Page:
3.     Significance
  4.     Love & Connection
  5.     Growth
  6.     Contribution

Some conclusions

Think very honestly about your workplace as you consider the above points. Ask yourself, how good is your employer at providing the best environment to ask these kinds of questions? And how good are you at ensuring you fulfil these needs for yourself; both at work and more generally in your life?

It’s ok to sometimes feel disconnected, disengaged, cynical or mistrustful. Just be honest about it and determine what contribution you are responsible for.

I feel that it’s only when we each take a holistic approach to connection and fulfilment in our own lives that we will see anything nearing 100 per cent engagement in our businesses.

Today there are so many resources, consultants and facilitators around who can help you out!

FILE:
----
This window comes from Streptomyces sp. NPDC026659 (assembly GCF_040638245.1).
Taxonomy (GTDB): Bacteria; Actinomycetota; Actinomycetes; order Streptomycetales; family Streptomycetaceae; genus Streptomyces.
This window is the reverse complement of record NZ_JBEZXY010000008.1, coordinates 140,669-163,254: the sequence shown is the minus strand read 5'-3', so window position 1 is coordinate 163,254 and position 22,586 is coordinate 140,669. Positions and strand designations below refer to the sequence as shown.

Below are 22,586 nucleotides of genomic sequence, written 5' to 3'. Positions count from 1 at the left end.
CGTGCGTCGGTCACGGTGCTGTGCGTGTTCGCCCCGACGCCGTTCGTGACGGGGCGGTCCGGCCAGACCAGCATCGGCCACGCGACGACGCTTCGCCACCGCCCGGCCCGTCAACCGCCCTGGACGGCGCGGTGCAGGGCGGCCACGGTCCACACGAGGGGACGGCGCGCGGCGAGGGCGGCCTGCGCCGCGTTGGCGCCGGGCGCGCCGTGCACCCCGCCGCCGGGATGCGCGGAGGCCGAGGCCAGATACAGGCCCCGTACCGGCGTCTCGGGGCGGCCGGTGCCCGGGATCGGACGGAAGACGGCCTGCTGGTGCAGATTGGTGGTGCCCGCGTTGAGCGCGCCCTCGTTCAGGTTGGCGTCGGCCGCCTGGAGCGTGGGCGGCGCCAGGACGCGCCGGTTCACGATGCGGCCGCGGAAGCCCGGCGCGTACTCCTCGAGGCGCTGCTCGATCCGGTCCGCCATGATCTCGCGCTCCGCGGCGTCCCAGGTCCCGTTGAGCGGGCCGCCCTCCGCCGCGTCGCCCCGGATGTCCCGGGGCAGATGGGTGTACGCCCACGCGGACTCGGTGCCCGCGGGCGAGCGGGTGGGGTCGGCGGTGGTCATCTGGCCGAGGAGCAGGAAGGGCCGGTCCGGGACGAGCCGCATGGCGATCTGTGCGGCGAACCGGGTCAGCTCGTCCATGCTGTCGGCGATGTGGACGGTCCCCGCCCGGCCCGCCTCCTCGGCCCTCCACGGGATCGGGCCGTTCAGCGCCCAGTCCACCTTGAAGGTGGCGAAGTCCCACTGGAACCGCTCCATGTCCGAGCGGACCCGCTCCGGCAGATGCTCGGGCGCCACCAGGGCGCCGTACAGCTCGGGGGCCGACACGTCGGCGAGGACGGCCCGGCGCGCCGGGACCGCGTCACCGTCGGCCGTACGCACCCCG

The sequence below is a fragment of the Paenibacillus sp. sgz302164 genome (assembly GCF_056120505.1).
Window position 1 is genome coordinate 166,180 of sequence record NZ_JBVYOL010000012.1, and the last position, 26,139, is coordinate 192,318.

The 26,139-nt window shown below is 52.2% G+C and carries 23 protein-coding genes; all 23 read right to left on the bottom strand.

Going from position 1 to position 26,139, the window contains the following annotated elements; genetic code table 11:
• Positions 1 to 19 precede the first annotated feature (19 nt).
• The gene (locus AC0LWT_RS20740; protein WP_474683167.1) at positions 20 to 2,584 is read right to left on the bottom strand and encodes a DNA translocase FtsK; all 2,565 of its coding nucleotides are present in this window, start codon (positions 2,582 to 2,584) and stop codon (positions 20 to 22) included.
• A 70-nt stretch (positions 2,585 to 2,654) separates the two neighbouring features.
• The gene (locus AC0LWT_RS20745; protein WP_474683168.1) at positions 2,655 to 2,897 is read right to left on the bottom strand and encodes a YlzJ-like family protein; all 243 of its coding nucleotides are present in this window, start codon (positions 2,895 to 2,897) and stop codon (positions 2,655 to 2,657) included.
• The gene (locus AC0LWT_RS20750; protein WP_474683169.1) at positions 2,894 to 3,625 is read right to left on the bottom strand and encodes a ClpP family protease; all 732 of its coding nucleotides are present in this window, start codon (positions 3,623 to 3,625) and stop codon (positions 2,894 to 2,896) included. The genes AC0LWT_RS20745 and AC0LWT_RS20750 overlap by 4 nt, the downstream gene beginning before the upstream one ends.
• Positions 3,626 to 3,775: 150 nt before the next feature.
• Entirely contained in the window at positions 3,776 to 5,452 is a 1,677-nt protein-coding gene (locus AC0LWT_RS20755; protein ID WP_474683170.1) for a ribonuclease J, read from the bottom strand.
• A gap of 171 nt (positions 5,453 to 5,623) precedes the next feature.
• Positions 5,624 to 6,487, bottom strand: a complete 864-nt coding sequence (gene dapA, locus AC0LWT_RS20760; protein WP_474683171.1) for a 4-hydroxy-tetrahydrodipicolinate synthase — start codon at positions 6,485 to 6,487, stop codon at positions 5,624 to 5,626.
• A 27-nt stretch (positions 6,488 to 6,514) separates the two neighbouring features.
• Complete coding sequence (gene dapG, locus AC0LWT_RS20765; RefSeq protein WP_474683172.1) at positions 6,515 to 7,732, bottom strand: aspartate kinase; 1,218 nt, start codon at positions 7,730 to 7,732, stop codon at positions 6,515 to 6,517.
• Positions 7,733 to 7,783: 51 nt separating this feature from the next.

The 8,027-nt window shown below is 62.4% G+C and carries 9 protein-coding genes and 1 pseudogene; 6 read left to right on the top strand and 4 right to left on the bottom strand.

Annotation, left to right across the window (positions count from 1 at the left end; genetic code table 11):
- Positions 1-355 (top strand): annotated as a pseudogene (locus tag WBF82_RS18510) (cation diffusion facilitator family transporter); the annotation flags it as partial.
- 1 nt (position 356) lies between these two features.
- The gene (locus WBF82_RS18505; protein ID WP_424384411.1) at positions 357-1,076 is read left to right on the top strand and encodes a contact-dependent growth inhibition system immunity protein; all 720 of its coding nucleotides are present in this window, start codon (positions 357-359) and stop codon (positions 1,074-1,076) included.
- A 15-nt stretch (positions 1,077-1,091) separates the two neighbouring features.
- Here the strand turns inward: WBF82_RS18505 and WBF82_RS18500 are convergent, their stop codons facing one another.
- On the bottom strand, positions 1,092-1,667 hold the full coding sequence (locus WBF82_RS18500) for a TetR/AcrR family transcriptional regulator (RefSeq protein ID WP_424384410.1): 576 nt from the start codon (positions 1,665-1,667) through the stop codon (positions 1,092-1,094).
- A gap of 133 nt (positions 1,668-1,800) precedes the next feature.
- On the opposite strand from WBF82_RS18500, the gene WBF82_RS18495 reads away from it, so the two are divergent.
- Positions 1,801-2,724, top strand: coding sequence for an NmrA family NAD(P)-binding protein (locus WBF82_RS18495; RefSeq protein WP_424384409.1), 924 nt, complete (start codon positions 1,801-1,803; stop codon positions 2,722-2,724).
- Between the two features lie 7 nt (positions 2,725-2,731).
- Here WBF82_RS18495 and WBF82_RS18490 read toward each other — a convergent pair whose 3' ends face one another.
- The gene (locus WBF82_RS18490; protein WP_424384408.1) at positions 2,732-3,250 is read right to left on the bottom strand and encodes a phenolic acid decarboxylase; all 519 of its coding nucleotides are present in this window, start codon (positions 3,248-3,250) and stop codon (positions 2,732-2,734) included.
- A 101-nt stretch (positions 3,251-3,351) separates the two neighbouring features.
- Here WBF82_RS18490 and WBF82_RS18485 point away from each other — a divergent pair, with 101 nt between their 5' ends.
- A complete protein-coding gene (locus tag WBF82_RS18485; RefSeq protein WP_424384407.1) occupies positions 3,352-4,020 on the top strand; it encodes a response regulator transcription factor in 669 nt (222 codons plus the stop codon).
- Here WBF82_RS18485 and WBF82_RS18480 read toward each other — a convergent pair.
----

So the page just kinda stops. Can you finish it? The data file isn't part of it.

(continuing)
We should all make increasing engagement our number one strategic objective for the next few years.

2
Leave a reply

avatar
100000
  Subscribe to receive comments  
Notify me of
Anne Barclay
Guest
Anne Barclay

Agree that strategic HR needs to view engagement as a central outcome of its efforts. I have seen HR areas distance themselves from engagement as a measure of HR effectiveness and deflect this too line managers. This seems too simplistic and a denial of the strategic HR role (which needs to at least share some accountability for leader effectiveness). Some leading companies are using Chief Engagement Officer as the title for their CHRO. This is a strong message ensuring outcomes are delivered through strategic HR activity.

Rajnish Chandra
Guest
Rajnish Chandra

Engagement makes employees be happy with they do a work. If employees not engaged, they lack interest in anything they do. Engagement helps in many ways for the organisation such as, being active, more positive about any change taking place, motivated, valued and being part of the process. It is often see that organisation make survey with very similar questions and answers to pick from – employees do not get option to state their real concerns. Survey answers are almost pre-set which they have to select.

Sorry, no posts matched your criteria.